According to recent health research, what we’re fed (ha) about breakfast is merely the cereal industry exploiting a modern invention.

Interestingly, published in Science Times, registered dietitian Andrea Dunn, RD, told Cleaveland Clinic that breakfast might not be for everyone.

“Listen to your hunger cues to know how important breakfast is for you,” says Dunn. “What you eat over the whole day is more important than stressing over breakfast.”

I concur. Having a meal in the morning is wholly an individual choice.

Allow free-flow creative expression

Likewise, as much as I value the importance of goal setting, I also see the need for unconstrained endeavours as a driving force of achievement.

Of course, it’s good to have intentional days.

But don’t you think you could also have favourable outcomes if you challenged your routine patterns? What if your best ideas originated from voluntary bursts, but you ignored them due to demanding perfect adherence?

Think about it. You can open a realm of infinite possibilities for yourself when you allow a little wiggle room.

With that, a fluid style is more natural and realistic as opposed to a constrained approach.

This leads me to the beauty of spontaneity.

Find comfort in inconsistency

Many sources boast about the potential benefits of consistency. I agree in part but what if the opposite could also be true? What if the stability in your routine holds you back from your unrealised flair?

What if your fickle heart drives your creative process?

Regularity might earn you trust but it might also stifle opportunity and growth. The key is to recognise when consistency matters and when it doesn’t.

Personally, sameness often breaks my creative flow.

It pushes me to develop the familiar yet unwanted hurry-scurry mindset.

And that brings me to the supremely questionable whirlwind of hustle culture.

Sidestep toxic busyness

You might have heard of it. You might advocate for it. Or you might be on a downward spiral, out of breath and wishing you never started.

That is the destructive force of feeling pressure to hit new and inaccessible targets. The constant need to edge ahead, ignoring your physical and emotional limits, can be catastrophic for your well-being.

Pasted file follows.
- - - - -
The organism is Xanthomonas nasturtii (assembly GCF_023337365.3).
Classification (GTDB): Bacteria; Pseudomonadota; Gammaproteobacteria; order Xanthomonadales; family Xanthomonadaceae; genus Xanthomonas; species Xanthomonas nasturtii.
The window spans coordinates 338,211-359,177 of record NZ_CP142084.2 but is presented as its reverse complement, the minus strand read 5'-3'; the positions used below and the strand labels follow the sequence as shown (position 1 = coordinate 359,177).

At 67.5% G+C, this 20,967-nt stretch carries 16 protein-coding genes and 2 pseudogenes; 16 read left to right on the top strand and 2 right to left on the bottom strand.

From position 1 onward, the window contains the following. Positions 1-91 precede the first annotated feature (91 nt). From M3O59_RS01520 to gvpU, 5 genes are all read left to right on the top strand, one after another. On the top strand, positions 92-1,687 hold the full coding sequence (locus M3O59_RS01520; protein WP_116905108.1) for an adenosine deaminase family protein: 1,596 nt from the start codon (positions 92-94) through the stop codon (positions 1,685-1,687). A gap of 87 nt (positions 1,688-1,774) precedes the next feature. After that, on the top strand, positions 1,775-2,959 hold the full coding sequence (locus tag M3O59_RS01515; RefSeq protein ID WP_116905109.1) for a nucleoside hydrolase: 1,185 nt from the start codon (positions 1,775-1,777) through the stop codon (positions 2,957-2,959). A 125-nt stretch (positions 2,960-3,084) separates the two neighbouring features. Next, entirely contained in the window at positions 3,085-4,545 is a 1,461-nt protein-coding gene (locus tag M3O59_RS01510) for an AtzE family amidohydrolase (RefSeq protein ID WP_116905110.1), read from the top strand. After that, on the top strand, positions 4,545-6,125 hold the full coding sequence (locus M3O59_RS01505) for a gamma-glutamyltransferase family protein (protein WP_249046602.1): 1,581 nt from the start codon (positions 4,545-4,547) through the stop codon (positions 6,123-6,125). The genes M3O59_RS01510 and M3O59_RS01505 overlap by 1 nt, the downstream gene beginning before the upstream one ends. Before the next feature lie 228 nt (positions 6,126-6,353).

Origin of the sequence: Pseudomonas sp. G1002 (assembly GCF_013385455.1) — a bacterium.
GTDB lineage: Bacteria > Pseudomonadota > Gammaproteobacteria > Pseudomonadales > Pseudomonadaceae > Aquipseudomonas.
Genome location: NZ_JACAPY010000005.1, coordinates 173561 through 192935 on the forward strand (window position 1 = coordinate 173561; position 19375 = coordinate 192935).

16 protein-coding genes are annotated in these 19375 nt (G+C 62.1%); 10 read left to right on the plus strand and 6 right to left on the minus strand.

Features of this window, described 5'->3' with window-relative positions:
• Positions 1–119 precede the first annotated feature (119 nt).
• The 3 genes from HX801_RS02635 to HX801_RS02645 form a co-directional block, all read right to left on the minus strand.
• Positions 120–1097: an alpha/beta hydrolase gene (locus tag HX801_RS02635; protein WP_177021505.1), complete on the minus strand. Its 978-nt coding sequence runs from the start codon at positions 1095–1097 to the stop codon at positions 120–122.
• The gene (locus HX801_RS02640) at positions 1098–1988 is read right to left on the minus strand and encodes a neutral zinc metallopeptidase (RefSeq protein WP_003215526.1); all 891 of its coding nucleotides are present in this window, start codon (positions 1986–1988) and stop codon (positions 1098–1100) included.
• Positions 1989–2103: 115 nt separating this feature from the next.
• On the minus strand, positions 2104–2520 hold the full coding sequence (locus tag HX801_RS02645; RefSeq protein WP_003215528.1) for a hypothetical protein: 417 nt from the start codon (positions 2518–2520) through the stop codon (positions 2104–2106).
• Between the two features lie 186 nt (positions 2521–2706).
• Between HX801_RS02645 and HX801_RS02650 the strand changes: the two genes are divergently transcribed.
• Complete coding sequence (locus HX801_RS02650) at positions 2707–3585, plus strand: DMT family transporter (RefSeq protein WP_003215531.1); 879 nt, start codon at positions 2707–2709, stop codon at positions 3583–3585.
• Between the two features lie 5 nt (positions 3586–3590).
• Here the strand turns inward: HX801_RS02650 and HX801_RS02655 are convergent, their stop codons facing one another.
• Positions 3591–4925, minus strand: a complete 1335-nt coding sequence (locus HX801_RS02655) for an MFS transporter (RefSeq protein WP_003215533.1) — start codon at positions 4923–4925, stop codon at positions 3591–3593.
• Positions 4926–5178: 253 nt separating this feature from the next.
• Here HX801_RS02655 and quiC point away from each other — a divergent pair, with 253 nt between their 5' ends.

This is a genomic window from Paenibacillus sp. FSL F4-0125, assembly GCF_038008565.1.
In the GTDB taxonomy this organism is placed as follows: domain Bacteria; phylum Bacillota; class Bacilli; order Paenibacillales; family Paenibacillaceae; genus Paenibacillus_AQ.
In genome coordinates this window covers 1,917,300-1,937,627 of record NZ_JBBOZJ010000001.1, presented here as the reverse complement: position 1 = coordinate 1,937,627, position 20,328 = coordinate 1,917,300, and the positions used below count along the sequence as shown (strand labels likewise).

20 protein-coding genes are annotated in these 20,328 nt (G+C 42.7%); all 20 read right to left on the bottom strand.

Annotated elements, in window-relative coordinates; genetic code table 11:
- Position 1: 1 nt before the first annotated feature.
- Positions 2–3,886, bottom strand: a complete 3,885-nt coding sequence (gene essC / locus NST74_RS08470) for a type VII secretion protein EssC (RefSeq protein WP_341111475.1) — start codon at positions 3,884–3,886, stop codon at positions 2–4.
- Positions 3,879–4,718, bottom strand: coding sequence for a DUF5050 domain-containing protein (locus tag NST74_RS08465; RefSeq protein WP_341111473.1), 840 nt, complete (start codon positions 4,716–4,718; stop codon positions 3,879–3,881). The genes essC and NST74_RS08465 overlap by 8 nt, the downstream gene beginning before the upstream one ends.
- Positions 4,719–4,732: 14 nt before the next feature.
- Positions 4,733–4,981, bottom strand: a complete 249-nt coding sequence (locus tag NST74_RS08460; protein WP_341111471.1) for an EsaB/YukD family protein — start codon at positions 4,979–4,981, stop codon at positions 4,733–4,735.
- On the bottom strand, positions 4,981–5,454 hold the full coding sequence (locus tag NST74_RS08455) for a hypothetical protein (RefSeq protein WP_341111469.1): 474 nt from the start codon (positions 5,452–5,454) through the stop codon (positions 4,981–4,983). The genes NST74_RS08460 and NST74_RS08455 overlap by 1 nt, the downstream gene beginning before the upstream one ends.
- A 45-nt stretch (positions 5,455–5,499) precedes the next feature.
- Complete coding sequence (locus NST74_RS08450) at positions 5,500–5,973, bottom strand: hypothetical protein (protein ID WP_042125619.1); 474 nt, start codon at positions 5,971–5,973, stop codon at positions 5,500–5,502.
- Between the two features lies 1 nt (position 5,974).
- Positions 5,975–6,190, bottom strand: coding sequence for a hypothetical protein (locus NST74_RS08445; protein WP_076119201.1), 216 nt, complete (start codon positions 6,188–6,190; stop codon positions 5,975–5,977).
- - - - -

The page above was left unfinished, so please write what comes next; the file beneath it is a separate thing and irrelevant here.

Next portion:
Once upon a time, I too honoured the bustling spirit. Strenuously keeping up with the fastest runner and passing invaluable lessons in plain sight. As my breath caught up with me at my own pace, I happened upon the underestimated space of elbow room.

And opportunities lit up like stars on a moonless night.

Last Words

Outcomes don’t measure your self-worth. It only adds to the toxic belief that productivity determines your worthiness. Therefore, any self-care attempt leaves you feeling guilty, shameful and stuck in a harmful hustle.

But I want you to know your achievements (how well you maintain habits, how fit you are, your wealth, how many followers you have, or other external measures upheld by society) don’t measure your value.

As Jadi Engels, in Your Worth Is Not Dependent on What You Do, so eloquently expressed:

“The truth is, our worthiness doesn’t reside in doing; it lies within our very being. It’s unchanging, unwavering, and infinite. But we can certainly convince ourselves of the former and spend our lives hustling for the worthiness that we’ll never find in doing.”

Your pure existence makes you worthy even while you don’t accomplish anything.



Celesté Polley

Content on Mental Health, Lifestyle, Sustainability and Wellness.